do birds crash into each other

A straightforward question that you’ve probably never considered is: why don’t you ever see two birds collide in midair, given all the birds that fly around? To address this, scientists placed parakeets, also known as budgerigars, in an air tunnel and watched them fly in the direction of one another. They discovered that birds have developed a basic defense mechanism against collisions in midair: every bird always veers right and adjusts its altitude. The authors propose that airline guidance systems could implement similar tactics. If only there were a crowded sidewalk where the same regulations applied!

“We have studied how birds avoid colliding in midair when they are facing each other head-on.” High-speed video cameras were used to record the trajectories of birds flying in a tunnel towards each other. Two straightforward collision avoidance strategies are suggested by data analysis and modeling: (a) each bird veers to the right, and (b) each bird adjusts its altitude in relation to the other bird in accordance with a predetermined preference. Both approaches offer straightforward guidelines for preventing collisions when two agents—whether they be machines or animals—come into direct contact. The results may have implications for the development of guidance algorithms for automated aircraft collision avoidance. There is one free article remaining. Want more? Access is unlimited for just $1. 99/month.

Birds don’t have the same problem as humans, where they don’t know which way to go to avoid someone as they walk down the sidewalk.

Flying is, of course, a three-dimensional activity. The team discovered less consistency in the direction that birds flew in order to avoid collisions. They speculate that this could be related to a bird’s size or social standing. But the birds “rarely” fly at the same altitudes to start in an effort to avoid this scenario as much as possible.

David Grossman is a staff writer for PopularMechanics. com. He has previously contributed to Rolling Stone, The Verge, The New Republic, and a number of other magazines. Hes based out of Brooklyn.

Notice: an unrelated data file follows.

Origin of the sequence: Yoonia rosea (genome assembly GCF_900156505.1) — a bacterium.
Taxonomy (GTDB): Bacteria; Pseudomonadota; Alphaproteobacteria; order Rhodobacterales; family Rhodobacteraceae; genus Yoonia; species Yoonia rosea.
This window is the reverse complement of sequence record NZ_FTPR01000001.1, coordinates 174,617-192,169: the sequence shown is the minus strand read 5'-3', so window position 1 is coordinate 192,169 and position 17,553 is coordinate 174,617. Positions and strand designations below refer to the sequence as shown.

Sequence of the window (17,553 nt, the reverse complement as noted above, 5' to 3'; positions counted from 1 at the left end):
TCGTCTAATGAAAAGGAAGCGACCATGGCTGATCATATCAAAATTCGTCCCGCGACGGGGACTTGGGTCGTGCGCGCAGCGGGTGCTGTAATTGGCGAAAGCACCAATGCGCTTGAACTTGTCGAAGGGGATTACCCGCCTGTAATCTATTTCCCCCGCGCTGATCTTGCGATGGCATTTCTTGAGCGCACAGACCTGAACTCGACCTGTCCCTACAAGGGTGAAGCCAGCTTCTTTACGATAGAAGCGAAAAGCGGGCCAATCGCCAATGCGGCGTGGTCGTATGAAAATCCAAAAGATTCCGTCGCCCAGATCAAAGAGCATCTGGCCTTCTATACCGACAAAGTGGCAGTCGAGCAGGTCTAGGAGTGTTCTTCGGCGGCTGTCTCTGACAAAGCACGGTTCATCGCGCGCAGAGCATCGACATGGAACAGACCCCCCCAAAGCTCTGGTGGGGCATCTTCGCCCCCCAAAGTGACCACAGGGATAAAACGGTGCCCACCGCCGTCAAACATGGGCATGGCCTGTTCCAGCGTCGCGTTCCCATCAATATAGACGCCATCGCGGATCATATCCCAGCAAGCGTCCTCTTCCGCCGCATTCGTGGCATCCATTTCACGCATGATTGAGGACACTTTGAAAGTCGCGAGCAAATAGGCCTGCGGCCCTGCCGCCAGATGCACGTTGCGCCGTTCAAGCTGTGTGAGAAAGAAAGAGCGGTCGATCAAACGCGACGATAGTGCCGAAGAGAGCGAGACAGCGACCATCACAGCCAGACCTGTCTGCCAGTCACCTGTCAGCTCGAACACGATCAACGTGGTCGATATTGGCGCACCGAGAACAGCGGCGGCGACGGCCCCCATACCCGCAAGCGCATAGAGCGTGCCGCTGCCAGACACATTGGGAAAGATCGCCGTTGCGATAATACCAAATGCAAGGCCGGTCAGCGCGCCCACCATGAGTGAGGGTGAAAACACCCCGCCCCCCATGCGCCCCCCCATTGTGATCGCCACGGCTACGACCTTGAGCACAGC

Three scientists from the University of Queensland in Australia were studying how drones, as they become increasingly common in airspace, will steer clear of one another. While militaries around the world have struggled with the same question regarding planes, commercial drones are small enough that the scientists felt they might find the answer by studying the birds. They were surprised to find that there were “no studies” that “looked specifically at what happens when two birds fly towards each other.”

The natural collision-avoidance mechanisms that help birds avoid repeatedly colliding with objects in the sky, people, and other birds have been found by researchers. They simply move to the right.


Why do birds not crash into each other?

They found that birds have evolved a simple way to avoid mid-air collisions: each bird always veers right and changes altitude. The authors suggest that these same strategies could be applied to airplane guidance systems. Now if only the same rules would apply on a crowded sidewalk!

How often do birds collide with each other?

Birds colliding with each other mid-air is relatively rare and not a common occurrence. Birds are highly skilled at navigating through the air, and they have evolved a variety of adaptations to prevent collisions. These adaptations include keen eyesight, excellent maneuverability, and complex communication systems.

What keeps birds from flying into each other?

Air or water flows naturally generated during flight or swimming can prevent collisions and separations, allowing even individuals with different flapping motions to travel together,” explains Joel Newbolt, a doctoral candidate in the physics department at New York University and the lead author of the research, which …

Do starlings ever collide with each other?

Starlings are able to stay within inches of other starlings, in groups of hundreds or thousands of individuals, turning at high speeds, without ever colliding.